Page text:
The statement let first = &name.0 borrows name.0. This borrow removes WO permissions from name.0. It also removes WO permissions from name. (For example, one could not pass name to a function that takes as input a value of type (String, String).) But name.1 still retains the W permission, so doing name.1.push_str(...) is a valid operation.

However, Rust can lose track of exactly which paths are borrowed. For example, let's say we refactor the expression &name.0 into a function get_first. Notice how after calling get_first(&name), Rust now removes the W permission on name.1:

Now we can't do name.1.push_str(..)! Rust will return this error:

error[E0502]: cannot borrow `name.1` as mutable because it is also borrowed as immutable
  --> test.rs:11:5
   |
10 |     let first = get_first(&name);
   |                           ----- immutable borrow occurs here
11 |     name.1.push_str(", Esq.");
   |     ^^^^^^^^^^^^^^^^^^^^^^^^^ mutable borrow occurs here
12 |     println!("{first} {}", name.1);
   |                ----- immutable borrow later used here

That's strange, since the program was safe before we edited it. The edit we made doesn't meaningfully change the runtime behavior. So why does it matter that we put &name.0 into a function?

The problem is that Rust doesn't look at the implementation of get_first when deciding what get_first(&name) should borrow. Rust only looks at the type signature, which just says "some String in the input gets borrowed". Rust conservatively decides then that both name.0 and name.1 get borrowed, and eliminates write and own permissions on both.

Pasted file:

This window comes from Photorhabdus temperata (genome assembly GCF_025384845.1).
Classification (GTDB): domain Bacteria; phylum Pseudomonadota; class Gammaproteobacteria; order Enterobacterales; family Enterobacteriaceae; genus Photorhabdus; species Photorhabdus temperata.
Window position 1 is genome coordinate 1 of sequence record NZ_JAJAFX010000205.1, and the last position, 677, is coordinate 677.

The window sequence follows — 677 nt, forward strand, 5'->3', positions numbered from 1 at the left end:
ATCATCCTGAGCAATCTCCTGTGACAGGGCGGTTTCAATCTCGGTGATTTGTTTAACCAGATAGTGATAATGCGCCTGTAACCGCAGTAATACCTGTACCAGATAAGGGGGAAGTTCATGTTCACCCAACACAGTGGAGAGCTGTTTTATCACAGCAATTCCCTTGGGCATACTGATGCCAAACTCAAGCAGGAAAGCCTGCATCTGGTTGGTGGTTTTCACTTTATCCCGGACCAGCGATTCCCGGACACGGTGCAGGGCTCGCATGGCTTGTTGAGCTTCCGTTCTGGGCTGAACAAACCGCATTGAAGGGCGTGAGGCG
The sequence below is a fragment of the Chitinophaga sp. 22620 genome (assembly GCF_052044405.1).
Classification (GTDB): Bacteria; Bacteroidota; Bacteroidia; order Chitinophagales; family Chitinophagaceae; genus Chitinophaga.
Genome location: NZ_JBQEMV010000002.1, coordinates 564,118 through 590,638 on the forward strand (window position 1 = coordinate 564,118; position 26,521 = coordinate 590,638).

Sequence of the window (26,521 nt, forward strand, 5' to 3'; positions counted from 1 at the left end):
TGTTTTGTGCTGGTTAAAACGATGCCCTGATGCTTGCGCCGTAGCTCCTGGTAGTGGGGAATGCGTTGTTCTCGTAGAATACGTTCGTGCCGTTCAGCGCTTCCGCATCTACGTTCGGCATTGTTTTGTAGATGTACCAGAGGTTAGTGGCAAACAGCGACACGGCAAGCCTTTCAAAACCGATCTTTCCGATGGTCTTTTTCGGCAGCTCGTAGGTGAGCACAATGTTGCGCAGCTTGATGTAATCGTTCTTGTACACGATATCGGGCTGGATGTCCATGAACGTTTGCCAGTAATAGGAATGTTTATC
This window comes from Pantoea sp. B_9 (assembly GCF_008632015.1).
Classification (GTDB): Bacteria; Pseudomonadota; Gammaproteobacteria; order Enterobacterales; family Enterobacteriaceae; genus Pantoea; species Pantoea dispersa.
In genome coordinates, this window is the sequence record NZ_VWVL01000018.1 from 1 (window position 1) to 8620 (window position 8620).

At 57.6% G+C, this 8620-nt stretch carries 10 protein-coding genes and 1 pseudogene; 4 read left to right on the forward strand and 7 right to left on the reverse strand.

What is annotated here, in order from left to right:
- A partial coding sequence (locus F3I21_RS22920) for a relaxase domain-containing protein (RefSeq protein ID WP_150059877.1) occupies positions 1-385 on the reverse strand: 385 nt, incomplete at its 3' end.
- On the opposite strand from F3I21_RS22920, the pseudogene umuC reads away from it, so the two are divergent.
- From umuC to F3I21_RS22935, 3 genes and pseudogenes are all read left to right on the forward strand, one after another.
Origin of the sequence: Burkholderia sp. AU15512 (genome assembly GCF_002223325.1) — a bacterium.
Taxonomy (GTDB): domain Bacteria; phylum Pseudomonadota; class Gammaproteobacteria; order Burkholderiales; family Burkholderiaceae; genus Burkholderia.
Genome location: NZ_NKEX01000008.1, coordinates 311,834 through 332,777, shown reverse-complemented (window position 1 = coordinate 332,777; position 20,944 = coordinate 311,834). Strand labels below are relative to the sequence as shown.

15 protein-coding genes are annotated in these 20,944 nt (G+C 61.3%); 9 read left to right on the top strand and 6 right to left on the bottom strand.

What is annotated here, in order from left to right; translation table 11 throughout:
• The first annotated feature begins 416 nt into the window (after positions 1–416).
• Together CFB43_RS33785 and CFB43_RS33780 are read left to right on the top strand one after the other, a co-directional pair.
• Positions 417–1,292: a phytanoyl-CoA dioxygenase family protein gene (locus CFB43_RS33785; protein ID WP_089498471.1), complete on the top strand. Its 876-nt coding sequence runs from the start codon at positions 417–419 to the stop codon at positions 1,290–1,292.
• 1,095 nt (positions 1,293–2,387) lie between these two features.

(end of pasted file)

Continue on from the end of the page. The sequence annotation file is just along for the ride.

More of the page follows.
Remember, the key idea is that the program above is safe. It has no undefined behavior! A future version of Rust may be smart enough to let it compile, but for today, it gets rejected. So how should we work around the borrow checker today? One possibility is to inline the expression &name.0, like in the original program. Another possibility is to defer borrow checking to runtime with cells, which we will discuss in future chapters.

Fixing a Safe Program: Mutating Different Array Elements

A similar kind of problem arises when we borrow elements of an array. For example, observe what paths are borrowed when we take a mutable reference to an array:

Rust's borrow checker does not contain different paths for a[0], a[1], and so on. It uses a single path a[_] that represents all indexes of a. Rust does this because it cannot always determine the value of an index. For example, imagine a more complex scenario like this: